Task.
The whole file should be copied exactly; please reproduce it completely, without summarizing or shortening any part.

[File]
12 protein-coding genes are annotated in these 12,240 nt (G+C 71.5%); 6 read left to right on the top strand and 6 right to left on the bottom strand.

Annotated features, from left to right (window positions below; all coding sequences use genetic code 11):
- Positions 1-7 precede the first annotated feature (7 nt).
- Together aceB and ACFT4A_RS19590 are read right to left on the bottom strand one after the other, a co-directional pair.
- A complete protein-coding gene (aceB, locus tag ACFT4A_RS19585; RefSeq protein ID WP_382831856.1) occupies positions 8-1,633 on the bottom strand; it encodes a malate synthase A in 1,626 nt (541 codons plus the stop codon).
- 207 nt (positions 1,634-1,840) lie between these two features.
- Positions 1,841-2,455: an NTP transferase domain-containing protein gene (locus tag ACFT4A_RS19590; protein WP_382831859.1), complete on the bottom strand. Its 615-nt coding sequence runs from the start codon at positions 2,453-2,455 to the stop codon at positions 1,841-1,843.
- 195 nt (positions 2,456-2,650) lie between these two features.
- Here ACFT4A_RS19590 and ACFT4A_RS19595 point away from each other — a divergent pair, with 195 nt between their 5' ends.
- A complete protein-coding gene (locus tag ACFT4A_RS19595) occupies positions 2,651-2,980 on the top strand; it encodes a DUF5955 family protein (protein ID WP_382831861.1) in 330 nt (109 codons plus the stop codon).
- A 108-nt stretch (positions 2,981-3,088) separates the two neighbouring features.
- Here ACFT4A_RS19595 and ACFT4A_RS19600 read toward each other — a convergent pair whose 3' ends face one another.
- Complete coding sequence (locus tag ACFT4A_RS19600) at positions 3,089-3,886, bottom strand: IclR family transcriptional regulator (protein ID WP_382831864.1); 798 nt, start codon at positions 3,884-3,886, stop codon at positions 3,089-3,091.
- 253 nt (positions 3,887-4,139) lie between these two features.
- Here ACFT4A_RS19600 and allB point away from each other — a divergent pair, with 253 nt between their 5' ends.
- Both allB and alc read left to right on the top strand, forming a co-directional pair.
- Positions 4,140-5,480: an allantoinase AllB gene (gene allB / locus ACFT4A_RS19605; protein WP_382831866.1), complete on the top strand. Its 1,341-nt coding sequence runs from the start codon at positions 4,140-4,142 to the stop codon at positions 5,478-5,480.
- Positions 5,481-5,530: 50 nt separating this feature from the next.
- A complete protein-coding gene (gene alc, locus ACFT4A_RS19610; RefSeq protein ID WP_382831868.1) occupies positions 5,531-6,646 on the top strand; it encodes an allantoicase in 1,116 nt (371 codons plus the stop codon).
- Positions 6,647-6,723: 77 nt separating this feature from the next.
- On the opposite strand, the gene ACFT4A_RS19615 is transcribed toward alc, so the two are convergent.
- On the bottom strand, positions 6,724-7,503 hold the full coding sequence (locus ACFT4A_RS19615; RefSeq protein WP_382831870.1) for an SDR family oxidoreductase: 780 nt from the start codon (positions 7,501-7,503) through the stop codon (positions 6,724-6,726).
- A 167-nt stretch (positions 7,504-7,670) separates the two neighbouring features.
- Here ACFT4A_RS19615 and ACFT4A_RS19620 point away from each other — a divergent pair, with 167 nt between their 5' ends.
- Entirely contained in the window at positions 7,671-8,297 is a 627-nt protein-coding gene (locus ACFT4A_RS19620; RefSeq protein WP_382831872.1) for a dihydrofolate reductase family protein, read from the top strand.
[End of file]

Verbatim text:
12 protein-coding genes are annotated in these 12,240 nt (G+C 71.5%); 6 read left to right on the top strand and 6 right to left on the bottom strand.

Annotated features, from left to right (window positions below; all coding sequences use genetic code 11):
- Positions 1-7 precede the first annotated feature (7 nt).
- Together aceB and ACFT4A_RS19590 are read right to left on the bottom strand one after the other, a co-directional pair.
- A complete protein-coding gene (aceB, locus tag ACFT4A_RS19585; RefSeq protein ID WP_382831856.1) occupies positions 8-1,633 on the bottom strand; it encodes a malate synthase A in 1,626 nt (541 codons plus the stop codon).
- 207 nt (positions 1,634-1,840) lie between these two features.
- Positions 1,841-2,455: an NTP transferase domain-containing protein gene (locus tag ACFT4A_RS19590; protein WP_382831859.1), complete on the bottom strand. Its 615-nt coding sequence runs from the start codon at positions 2,453-2,455 to the stop codon at positions 1,841-1,843.
- 195 nt (positions 2,456-2,650) lie between these two features.
- Here ACFT4A_RS19590 and ACFT4A_RS19595 point away from each other — a divergent pair, with 195 nt between their 5' ends.
- A complete protein-coding gene (locus tag ACFT4A_RS19595) occupies positions 2,651-2,980 on the top strand; it encodes a DUF5955 family protein (protein ID WP_382831861.1) in 330 nt (109 codons plus the stop codon).
- A 108-nt stretch (positions 2,981-3,088) separates the two neighbouring features.
- Here ACFT4A_RS19595 and ACFT4A_RS19600 read toward each other — a convergent pair whose 3' ends face one another.
- Complete coding sequence (locus tag ACFT4A_RS19600) at positions 3,089-3,886, bottom strand: IclR family transcriptional regulator (protein ID WP_382831864.1); 798 nt, start codon at positions 3,884-3,886, stop codon at positions 3,089-3,091.
- 253 nt (positions 3,887-4,139) lie between these two features.
- Here ACFT4A_RS19600 and allB point away from each other — a divergent pair, with 253 nt between their 5' ends.
- Both allB and alc read left to right on the top strand, forming a co-directional pair.
- Positions 4,140-5,480: an allantoinase AllB gene (gene allB / locus ACFT4A_RS19605; protein WP_382831866.1), complete on the top strand. Its 1,341-nt coding sequence runs from the start codon at positions 4,140-4,142 to the stop codon at positions 5,478-5,480.
- Positions 5,481-5,530: 50 nt separating this feature from the next.
- A complete protein-coding gene (gene alc, locus ACFT4A_RS19610; RefSeq protein ID WP_382831868.1) occupies positions 5,531-6,646 on the top strand; it encodes an allantoicase in 1,116 nt (371 codons plus the stop codon).
- Positions 6,647-6,723: 77 nt separating this feature from the next.
- On the opposite strand, the gene ACFT4A_RS19615 is transcribed toward alc, so the two are convergent.
- On the bottom strand, positions 6,724-7,503 hold the full coding sequence (locus ACFT4A_RS19615; RefSeq protein WP_382831870.1) for an SDR family oxidoreductase: 780 nt from the start codon (positions 7,501-7,503) through the stop codon (positions 6,724-6,726).
- A 167-nt stretch (positions 7,504-7,670) separates the two neighbouring features.
- Here ACFT4A_RS19615 and ACFT4A_RS19620 point away from each other — a divergent pair, with 167 nt between their 5' ends.
- Entirely contained in the window at positions 7,671-8,297 is a 627-nt protein-coding gene (locus ACFT4A_RS19620; RefSeq protein WP_382831872.1) for a dihydrofolate reductase family protein, read from the top strand.